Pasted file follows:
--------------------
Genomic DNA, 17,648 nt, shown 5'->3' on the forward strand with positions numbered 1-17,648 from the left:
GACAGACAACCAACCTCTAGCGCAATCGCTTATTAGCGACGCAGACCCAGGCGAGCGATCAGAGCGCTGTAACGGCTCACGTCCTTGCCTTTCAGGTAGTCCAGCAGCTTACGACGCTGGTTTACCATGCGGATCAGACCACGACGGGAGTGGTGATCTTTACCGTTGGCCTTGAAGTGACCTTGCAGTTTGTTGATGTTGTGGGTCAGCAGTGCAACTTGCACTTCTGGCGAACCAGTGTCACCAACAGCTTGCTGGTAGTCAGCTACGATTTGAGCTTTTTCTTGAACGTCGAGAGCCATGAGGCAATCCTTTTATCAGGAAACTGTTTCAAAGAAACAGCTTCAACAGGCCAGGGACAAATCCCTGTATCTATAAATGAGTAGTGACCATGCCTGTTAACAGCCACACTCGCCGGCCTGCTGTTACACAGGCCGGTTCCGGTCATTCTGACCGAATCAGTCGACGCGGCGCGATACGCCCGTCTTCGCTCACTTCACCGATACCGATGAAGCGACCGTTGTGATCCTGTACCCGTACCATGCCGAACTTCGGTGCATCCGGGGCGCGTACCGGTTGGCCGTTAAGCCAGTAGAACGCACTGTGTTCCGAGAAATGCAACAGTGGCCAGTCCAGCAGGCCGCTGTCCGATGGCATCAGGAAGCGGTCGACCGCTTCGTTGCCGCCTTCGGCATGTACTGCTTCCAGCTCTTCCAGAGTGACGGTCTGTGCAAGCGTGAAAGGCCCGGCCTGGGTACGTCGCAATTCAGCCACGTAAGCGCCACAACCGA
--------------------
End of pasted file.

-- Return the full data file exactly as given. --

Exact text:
Genomic DNA, 17,648 nt, shown 5'->3' on the forward strand with positions numbered 1-17,648 from the left:
GACAGACAACCAACCTCTAGCGCAATCGCTTATTAGCGACGCAGACCCAGGCGAGCGATCAGAGCGCTGTAACGGCTCACGTCCTTGCCTTTCAGGTAGTCCAGCAGCTTACGACGCTGGTTTACCATGCGGATCAGACCACGACGGGAGTGGTGATCTTTACCGTTGGCCTTGAAGTGACCTTGCAGTTTGTTGATGTTGTGGGTCAGCAGTGCAACTTGCACTTCTGGCGAACCAGTGTCACCAACAGCTTGCTGGTAGTCAGCTACGATTTGAGCTTTTTCTTGAACGTCGAGAGCCATGAGGCAATCCTTTTATCAGGAAACTGTTTCAAAGAAACAGCTTCAACAGGCCAGGGACAAATCCCTGTATCTATAAATGAGTAGTGACCATGCCTGTTAACAGCCACACTCGCCGGCCTGCTGTTACACAGGCCGGTTCCGGTCATTCTGACCGAATCAGTCGACGCGGCGCGATACGCCCGTCTTCGCTCACTTCACCGATACCGATGAAGCGACCGTTGTGATCCTGTACCCGTACCATGCCGAACTTCGGTGCATCCGGGGCGCGTACCGGTTGGCCGTTAAGCCAGTAGAACGCACTGTGTTCCGAGAAATGCAACAGTGGCCAGTCCAGCAGGCCGCTGTCCGATGGCATCAGGAAGCGGTCGACCGCTTCGTTGCCGCCTTCGGCATGTACTGCTTCCAGCTCTTCCAGAGTGACGGTCTGTGCAAGCGTGAAAGGCCCGGCCTGGGTACGTCGCAATTCAGCCACGTAAGCGCCACAACCGA